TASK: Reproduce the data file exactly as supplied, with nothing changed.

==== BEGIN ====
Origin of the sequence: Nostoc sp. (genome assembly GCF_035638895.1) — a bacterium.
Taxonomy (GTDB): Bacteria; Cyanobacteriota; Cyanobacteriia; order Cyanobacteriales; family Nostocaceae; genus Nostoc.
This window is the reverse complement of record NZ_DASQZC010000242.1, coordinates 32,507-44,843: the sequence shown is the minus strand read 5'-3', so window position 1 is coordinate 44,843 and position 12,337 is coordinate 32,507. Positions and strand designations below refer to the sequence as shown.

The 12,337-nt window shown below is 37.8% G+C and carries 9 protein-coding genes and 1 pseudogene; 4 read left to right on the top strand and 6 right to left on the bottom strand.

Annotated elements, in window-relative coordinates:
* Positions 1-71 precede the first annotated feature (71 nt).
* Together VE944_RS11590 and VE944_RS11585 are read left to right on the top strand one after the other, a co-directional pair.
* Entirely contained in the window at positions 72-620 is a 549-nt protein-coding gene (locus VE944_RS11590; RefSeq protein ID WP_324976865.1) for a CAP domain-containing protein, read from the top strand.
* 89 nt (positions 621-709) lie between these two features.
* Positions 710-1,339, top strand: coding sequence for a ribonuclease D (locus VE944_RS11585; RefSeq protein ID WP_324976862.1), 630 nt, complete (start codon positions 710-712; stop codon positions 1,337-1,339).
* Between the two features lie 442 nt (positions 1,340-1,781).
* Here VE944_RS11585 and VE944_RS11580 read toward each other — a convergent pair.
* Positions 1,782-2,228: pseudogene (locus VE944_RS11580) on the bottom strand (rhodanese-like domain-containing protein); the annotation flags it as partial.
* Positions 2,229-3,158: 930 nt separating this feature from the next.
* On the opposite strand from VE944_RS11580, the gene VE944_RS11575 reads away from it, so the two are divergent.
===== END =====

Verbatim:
Origin of the sequence: Nostoc sp. (genome assembly GCF_035638895.1) — a bacterium.
Taxonomy (GTDB): Bacteria; Cyanobacteriota; Cyanobacteriia; order Cyanobacteriales; family Nostocaceae; genus Nostoc.
This window is the reverse complement of record NZ_DASQZC010000242.1, coordinates 32,507-44,843: the sequence shown is the minus strand read 5'-3', so window position 1 is coordinate 44,843 and position 12,337 is coordinate 32,507. Positions and strand designations below refer to the sequence as shown.

The 12,337-nt window shown below is 37.8% G+C and carries 9 protein-coding genes and 1 pseudogene; 4 read left to right on the top strand and 6 right to left on the bottom strand.

Annotated elements, in window-relative coordinates:
* Positions 1-71 precede the first annotated feature (71 nt).
* Together VE944_RS11590 and VE944_RS11585 are read left to right on the top strand one after the other, a co-directional pair.
* Entirely contained in the window at positions 72-620 is a 549-nt protein-coding gene (locus VE944_RS11590; RefSeq protein ID WP_324976865.1) for a CAP domain-containing protein, read from the top strand.
* 89 nt (positions 621-709) lie between these two features.
* Positions 710-1,339, top strand: coding sequence for a ribonuclease D (locus VE944_RS11585; RefSeq protein ID WP_324976862.1), 630 nt, complete (start codon positions 710-712; stop codon positions 1,337-1,339).
* Between the two features lie 442 nt (positions 1,340-1,781).
* Here VE944_RS11585 and VE944_RS11580 read toward each other — a convergent pair.
* Positions 1,782-2,228: pseudogene (locus VE944_RS11580) on the bottom strand (rhodanese-like domain-containing protein); the annotation flags it as partial.
* Positions 2,229-3,158: 930 nt separating this feature from the next.
* On the opposite strand from VE944_RS11580, the gene VE944_RS11575 reads away from it, so the two are divergent.